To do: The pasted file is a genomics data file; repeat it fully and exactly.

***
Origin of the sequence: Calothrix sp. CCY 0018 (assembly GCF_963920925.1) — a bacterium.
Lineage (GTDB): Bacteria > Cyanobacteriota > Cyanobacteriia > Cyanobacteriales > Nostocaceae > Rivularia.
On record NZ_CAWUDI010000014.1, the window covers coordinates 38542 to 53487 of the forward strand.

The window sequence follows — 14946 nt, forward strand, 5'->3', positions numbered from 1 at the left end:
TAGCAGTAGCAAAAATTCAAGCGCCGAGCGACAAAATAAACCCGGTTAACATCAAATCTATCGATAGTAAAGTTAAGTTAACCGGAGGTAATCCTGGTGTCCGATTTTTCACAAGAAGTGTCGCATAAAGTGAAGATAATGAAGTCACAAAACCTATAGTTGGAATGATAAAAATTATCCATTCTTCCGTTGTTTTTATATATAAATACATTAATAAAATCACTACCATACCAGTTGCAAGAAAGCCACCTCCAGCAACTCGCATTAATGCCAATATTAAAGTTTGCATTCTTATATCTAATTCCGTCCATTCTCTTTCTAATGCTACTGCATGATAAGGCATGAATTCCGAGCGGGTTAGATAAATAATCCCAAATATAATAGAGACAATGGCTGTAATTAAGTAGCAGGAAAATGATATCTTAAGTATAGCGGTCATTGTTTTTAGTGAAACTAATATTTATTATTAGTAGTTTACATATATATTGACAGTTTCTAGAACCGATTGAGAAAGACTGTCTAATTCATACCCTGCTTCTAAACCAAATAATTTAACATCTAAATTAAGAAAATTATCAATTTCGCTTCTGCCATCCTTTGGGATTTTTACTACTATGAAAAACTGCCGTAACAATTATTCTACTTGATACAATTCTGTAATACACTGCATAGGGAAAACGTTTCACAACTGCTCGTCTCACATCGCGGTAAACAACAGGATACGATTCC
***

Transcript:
Origin of the sequence: Calothrix sp. CCY 0018 (assembly GCF_963920925.1) — a bacterium.
Lineage (GTDB): Bacteria > Cyanobacteriota > Cyanobacteriia > Cyanobacteriales > Nostocaceae > Rivularia.
On record NZ_CAWUDI010000014.1, the window covers coordinates 38542 to 53487 of the forward strand.

The window sequence follows — 14946 nt, forward strand, 5'->3', positions numbered from 1 at the left end:
TAGCAGTAGCAAAAATTCAAGCGCCGAGCGACAAAATAAACCCGGTTAACATCAAATCTATCGATAGTAAAGTTAAGTTAACCGGAGGTAATCCTGGTGTCCGATTTTTCACAAGAAGTGTCGCATAAAGTGAAGATAATGAAGTCACAAAACCTATAGTTGGAATGATAAAAATTATCCATTCTTCCGTTGTTTTTATATATAAATACATTAATAAAATCACTACCATACCAGTTGCAAGAAAGCCACCTCCAGCAACTCGCATTAATGCCAATATTAAAGTTTGCATTCTTATATCTAATTCCGTCCATTCTCTTTCTAATGCTACTGCATGATAAGGCATGAATTCCGAGCGGGTTAGATAAATAATCCCAAATATAATAGAGACAATGGCTGTAATTAAGTAGCAGGAAAATGATATCTTAAGTATAGCGGTCATTGTTTTTAGTGAAACTAATATTTATTATTAGTAGTTTACATATATATTGACAGTTTCTAGAACCGATTGAGAAAGACTGTCTAATTCATACCCTGCTTCTAAACCAAATAATTTAACATCTAAATTAAGAAAATTATCAATTTCGCTTCTGCCATCCTTTGGGATTTTTACTACTATGAAAAACTGCCGTAACAATTATTCTACTTGATACAATTCTGTAATACACTGCATAGGGAAAACGTTTCACAACTGCTCGTCTCACATCGCGGTAAACAACAGGATACGATTCC